Letters to the Editor

Letters: The truth behind the success of each political career takes more nuanced understanding

A progressive champion

The Bernie Sanders show comes to Sacramento, and his rally is pushing out the homeless” (sacbee.com, Aug. 21): By way of expressing his perennial disgust with the homeless, Marcos Bretón rarely passes on any opportunity to reference their excretory habits. Here, it sets the stage for his snarky remarks about Bernie Sanders’ campaign stop in Sacramento, focusing on the Vermont senator’s allegedly thin legislative accomplishments. The much debunked meme to minimize Sanders’ record could likewise be used to discredit those of other congressional Democratic presidential hopefuls. The truth behind the success of each political career takes more nuanced understanding of the complex legislative process. Bretón’s claim that Sanders is a “politician full of platitudes and slogans” is laughable, unbefitting a serious columnist. No person in recent years has been more consequential in shaping the political conversation and policy debate than the senator. Hard to imagine where other candidates would be standing on issues without Sanders first championing the most progressive policies of our times.

Spencer P. Le Gate,


It’s necessary

California’s wild horses are under attack. Will we protect them from slaughter?” (sacbee.com, Aug. 22): Suzanne Roy’s op-ed misses the mark. She blames cattle interests for wanting the horses removed, so their grazing rights are not affected. Others are interested in controlling wild horse populations. Many environmentalists are concerned about the impact of wild horses on critically-endangered bighorn sheep and other grazing animals, such as elk and deer. Horses over graze native grasses and are notorious for fouling water holes, putting bighorns in danger of dehydration. They are not native to North America. They do have a significant place in our history. However, that doesn’t permit them to decimate the environment. If California is really interested in preventing the slaughter of wild horses, the state should pay for their upkeep and maintenance. The Bureau of Land Management and U.S. Forest Service are bound by law to preserve wild lands. They need to manage wild horses and burros. Unfortunately, some need to be removed.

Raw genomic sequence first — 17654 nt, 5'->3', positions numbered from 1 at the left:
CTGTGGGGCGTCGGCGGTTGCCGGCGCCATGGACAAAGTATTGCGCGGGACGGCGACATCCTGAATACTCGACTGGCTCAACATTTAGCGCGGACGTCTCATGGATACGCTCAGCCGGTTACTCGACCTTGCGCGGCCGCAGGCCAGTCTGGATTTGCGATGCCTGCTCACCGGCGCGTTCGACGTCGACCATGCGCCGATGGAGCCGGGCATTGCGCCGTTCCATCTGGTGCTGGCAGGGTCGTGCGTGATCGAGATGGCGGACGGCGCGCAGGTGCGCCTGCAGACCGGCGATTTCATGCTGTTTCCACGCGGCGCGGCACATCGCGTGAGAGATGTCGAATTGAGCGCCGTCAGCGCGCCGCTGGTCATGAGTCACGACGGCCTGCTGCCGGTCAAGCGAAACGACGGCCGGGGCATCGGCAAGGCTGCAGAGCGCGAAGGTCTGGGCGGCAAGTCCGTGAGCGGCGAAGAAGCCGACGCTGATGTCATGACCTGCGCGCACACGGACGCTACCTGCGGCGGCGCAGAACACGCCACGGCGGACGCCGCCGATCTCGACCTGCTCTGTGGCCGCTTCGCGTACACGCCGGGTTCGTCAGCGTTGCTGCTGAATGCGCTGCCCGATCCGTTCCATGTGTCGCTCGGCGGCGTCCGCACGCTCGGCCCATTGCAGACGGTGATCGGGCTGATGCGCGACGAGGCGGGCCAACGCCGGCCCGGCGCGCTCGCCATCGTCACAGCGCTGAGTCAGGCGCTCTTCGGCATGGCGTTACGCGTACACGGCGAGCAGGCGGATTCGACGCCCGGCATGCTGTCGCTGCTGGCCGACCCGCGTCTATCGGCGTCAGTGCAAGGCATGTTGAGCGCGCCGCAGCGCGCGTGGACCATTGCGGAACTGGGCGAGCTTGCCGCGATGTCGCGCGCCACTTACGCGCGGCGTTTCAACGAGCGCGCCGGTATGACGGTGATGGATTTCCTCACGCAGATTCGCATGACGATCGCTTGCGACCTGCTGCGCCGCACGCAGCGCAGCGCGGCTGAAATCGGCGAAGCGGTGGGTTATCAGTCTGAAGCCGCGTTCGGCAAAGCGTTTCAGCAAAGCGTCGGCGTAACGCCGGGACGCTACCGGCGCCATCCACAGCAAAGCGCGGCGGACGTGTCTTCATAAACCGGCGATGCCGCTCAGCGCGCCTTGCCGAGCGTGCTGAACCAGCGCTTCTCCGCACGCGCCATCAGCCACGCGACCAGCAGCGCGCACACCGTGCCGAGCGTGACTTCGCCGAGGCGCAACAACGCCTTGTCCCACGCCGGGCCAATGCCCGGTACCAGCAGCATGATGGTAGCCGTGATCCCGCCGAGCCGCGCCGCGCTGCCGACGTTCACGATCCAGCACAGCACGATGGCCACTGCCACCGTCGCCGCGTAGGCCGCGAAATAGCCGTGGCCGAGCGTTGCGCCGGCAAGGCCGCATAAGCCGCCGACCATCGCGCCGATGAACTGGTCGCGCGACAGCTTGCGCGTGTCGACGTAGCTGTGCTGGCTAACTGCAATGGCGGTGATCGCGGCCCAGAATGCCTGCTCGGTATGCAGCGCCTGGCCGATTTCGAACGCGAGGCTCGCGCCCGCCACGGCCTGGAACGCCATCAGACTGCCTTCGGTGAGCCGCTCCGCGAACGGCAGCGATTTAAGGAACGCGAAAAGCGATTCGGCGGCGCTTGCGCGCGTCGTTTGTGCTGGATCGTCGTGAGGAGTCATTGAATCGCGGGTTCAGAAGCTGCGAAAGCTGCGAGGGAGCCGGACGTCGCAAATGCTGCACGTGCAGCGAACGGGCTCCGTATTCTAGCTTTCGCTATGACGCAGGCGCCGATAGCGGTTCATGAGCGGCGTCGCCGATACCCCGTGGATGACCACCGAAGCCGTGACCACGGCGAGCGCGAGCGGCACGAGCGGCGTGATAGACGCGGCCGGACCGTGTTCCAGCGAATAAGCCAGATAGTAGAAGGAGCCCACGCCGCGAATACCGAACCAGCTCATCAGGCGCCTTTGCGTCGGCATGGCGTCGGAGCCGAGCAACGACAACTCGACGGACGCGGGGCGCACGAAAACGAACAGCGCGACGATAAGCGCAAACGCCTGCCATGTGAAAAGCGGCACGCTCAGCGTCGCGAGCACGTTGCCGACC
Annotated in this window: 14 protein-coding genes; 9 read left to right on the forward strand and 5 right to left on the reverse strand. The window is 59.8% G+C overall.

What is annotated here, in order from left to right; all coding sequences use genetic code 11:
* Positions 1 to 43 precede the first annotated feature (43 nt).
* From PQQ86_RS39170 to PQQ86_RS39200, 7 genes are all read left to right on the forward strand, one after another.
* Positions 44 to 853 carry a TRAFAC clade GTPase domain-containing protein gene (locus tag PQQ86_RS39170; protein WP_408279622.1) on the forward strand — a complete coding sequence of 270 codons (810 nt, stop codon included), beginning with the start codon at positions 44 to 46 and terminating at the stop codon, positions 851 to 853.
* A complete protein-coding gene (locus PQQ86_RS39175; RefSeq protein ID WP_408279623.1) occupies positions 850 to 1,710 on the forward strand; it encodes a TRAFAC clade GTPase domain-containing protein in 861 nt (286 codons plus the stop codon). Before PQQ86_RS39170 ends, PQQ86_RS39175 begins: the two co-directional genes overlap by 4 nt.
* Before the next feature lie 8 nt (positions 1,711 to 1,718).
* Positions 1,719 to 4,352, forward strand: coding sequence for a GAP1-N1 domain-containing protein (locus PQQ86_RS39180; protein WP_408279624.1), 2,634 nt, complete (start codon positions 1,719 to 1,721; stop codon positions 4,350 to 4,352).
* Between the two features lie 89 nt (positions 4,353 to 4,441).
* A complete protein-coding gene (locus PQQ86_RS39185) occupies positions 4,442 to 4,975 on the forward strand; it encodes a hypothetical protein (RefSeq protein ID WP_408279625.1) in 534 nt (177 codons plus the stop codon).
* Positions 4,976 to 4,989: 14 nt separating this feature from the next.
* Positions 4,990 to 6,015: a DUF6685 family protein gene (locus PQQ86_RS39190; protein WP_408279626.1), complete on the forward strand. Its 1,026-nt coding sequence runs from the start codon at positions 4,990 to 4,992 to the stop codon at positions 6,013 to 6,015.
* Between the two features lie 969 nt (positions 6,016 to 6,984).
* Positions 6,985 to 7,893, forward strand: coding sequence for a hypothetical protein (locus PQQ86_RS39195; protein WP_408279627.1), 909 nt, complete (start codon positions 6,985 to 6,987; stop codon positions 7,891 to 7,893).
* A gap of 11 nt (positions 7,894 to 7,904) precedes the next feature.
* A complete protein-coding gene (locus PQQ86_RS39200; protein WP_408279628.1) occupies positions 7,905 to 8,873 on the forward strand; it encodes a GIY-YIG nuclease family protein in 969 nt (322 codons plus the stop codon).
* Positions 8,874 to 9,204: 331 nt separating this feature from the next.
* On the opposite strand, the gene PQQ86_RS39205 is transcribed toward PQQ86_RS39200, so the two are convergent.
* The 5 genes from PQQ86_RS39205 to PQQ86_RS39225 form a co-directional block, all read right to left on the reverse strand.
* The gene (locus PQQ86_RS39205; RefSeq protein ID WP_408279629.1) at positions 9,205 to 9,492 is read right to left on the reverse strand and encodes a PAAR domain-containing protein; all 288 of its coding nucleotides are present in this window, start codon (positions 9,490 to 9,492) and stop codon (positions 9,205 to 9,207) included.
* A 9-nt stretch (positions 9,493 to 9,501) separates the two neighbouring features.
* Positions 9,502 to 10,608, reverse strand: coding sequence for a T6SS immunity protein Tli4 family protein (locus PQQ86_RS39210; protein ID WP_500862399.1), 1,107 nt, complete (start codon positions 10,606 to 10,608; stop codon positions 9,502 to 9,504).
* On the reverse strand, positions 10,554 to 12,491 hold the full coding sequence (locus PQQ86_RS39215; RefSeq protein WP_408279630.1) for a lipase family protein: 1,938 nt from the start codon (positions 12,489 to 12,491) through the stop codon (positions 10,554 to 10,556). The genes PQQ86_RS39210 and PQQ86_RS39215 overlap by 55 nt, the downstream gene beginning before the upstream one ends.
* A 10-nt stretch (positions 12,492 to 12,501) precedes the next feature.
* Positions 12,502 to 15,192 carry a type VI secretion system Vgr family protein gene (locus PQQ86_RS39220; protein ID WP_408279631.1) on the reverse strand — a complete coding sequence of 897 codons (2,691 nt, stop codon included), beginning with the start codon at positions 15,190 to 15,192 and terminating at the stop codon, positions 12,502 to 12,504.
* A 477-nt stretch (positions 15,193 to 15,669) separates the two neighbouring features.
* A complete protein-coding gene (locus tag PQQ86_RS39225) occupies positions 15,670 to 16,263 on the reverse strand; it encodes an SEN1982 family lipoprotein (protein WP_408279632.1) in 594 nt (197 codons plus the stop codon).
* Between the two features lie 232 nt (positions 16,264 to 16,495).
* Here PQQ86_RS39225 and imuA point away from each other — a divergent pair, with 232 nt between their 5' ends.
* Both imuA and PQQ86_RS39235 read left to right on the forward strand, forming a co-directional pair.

Steve Crooke,


Food was that bad

The Diplomat bar and steakhouse in downtown Sacramento appears to be closed” (sacbee.com, Aug. 21): The demise of The Diplomat restaurant didn’t come too soon. It shouldn’t be a consolation to its proprietors that those of us who ate there will not soon forget The Diplomat. The fare was that bad.

Nicholas Alexander,


Who’s responsible?

How surging child care costs are hurting Sacramento families” (The Sacramento Bee, section 1A, Aug. 22): The caption of the photo states that the average annual cost of full-time care for an infant at a Sacramento County licensed child care center was about $14,200 in 2018. Let’s break those numbers down: $14,200 divided by 50 weeks of child care equals $284 a week or $56.80 a day. Many children whose parents work full time spend 10 hours a day in child care. That’s $5.68 an hour. Do you know any other profession (and child care providers are professionals!) that only pays $5.68 an hour to be responsible for caring, feeding, educating, socializing and loving? Not to mention that in-home child care providers do not have sick leave, vacation time, health benefits or retirement plans. One woman was quoted as saying “…they should help with child care costs.” Exactly who are “they,” and why are they responsible for your child?

Jodi Martin,


But it’s not real

“World powers see Arctic region as a hot property” (The Sacramento Bee, Section 13A, Aug. 23): If Donald Trump really doesn’t believe in climate change, why is he going after Greenland?

Susan Andrews,


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